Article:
indusecoregion

Indus Ecoregion

Indus ecoregion is identified amongst the 40 biologically richest ecoregions in the world. It harbors riverine forests along the Indus River, mangrove forests in the coastal areas while desert ecosystems occupy the periphery of the ecoregion.

    Size

    Indus Ecoregion covers approximately 65 per cent of the province of Sindh and occupies 18 districts of Sindh while a small northwestern part of the ecoregion extends slightly into Balochistan.

    Habitat Type

    Indus Ecoregion harbors riverine forests along the Indus River, mangrove forests in the coastal areas while desert ecosystems occupy the periphery of the ecoregion

    Geographic Location

    Located in a semi-arid environment

    The Indus ecoregion is the only ecoregion that lies fully within Pakistan's boundaries, while all other eco-regions are trans-boundary eco-regions.



    Local Species:

    (a). Animals:
    Hog deer (Axis porcinus), Desert fox (Vulpes vulpes pussila), Fishing cat (Prionailurus viverrinous), Indian Otter (Lutrogale perspicillata), Small Indian Civet (Viverricula indica), Indus dolphin (Platanista minor), Chinkara (Gazella bennettii), Asiatic jackal (Canis aureus), Bengal fox (Vulpes bengalensis), Desert Lynx (Felis Caracal)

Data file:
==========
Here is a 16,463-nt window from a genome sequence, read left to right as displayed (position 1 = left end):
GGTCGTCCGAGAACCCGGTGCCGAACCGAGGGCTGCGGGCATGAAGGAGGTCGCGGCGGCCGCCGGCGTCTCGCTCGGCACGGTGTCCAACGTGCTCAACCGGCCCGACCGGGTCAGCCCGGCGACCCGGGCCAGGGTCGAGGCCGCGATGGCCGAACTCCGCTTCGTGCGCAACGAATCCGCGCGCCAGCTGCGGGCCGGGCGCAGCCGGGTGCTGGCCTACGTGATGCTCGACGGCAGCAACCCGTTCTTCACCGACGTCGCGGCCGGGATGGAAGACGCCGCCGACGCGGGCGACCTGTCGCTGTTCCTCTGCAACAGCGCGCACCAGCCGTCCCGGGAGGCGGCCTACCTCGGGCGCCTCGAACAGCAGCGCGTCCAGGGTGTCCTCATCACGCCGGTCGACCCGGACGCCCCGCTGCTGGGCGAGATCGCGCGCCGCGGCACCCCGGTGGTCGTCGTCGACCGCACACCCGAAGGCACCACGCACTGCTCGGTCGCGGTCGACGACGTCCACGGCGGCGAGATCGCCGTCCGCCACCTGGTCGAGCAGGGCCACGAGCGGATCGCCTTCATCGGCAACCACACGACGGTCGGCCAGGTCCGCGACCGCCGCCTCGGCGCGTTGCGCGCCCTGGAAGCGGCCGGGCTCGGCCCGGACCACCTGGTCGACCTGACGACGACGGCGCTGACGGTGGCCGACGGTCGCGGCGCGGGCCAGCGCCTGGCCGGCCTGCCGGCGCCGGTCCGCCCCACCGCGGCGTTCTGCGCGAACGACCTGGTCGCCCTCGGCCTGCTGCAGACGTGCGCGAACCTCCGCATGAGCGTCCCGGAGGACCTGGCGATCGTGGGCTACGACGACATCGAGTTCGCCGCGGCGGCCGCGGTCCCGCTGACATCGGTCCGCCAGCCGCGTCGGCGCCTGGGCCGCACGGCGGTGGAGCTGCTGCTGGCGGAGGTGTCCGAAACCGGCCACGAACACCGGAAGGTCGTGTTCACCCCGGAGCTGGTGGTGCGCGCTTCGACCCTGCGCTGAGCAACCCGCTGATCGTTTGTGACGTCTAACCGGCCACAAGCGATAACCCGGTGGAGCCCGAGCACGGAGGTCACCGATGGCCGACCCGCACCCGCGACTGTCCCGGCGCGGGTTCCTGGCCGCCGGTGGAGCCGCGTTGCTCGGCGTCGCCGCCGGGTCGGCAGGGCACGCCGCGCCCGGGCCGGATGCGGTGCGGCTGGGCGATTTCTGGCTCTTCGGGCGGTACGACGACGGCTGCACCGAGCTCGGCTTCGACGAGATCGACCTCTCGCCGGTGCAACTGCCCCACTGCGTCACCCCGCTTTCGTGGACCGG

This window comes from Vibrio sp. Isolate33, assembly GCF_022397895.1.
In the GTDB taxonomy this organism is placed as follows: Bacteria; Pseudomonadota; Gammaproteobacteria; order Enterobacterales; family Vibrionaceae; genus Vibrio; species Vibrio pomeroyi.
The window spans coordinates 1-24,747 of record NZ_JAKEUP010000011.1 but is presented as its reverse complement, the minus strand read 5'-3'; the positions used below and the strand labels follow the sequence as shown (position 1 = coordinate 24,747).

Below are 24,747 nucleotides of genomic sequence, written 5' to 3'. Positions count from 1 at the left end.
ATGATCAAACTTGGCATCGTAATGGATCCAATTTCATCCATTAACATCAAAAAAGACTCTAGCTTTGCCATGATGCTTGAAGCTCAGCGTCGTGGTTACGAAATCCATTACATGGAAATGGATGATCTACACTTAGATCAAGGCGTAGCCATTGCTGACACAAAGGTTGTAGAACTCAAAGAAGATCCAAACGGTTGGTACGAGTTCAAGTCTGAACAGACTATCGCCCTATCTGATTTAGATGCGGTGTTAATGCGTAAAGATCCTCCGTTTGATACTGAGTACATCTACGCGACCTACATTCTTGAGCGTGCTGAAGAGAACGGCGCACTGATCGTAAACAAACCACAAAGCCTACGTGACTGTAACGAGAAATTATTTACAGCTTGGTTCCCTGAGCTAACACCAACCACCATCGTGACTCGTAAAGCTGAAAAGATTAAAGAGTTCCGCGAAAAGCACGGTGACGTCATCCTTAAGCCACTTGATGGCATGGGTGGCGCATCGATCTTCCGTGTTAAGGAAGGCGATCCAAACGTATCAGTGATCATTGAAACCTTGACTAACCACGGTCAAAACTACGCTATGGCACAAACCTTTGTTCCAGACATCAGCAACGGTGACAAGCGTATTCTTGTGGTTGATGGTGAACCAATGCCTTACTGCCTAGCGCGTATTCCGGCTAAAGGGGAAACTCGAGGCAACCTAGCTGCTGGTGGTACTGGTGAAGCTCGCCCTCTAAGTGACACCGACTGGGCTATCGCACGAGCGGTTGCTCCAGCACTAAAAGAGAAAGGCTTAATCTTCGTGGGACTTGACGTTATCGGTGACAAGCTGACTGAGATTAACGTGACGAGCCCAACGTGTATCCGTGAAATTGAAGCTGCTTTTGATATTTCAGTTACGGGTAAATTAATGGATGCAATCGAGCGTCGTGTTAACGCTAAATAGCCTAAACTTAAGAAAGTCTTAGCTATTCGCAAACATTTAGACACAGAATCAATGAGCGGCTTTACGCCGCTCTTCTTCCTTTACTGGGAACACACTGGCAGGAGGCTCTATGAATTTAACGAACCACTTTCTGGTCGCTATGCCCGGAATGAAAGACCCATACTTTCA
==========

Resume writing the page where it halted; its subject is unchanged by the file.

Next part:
(b). Plants:
    Aak (Calotropis procera), Babur (Acacia nilotica), Baid Mushk (Eucalytputs camaldulensis), Ber (zizyphus nummularia), Devi (Prosopis juliflora), Dabh (Desmostrachya bipinnata), Gah (Eragrostis japonica), Jaar (Salvadora oleoides), Kandi

Threats

Indus Ecoregion is facing multiple threats such as habitat loss, water scarcity, vanishing of key species, destruction of forests, and disappearance of migratory birds.

What WWF-Pakistan is doing?

The ecological significance of the Indus ecoregion and its prioritization as one of the forty most biologically rich ecoregion has led WWF-Pakistan to concentrate the majority of its initial efforts on the Indus ecoregion. However, initial planning for activities in all other ecoregions has been initiated and should bear fruit in the next several years. The successful planning and lessons from the Indus ecoregion programme will provide a sound platform for developing.

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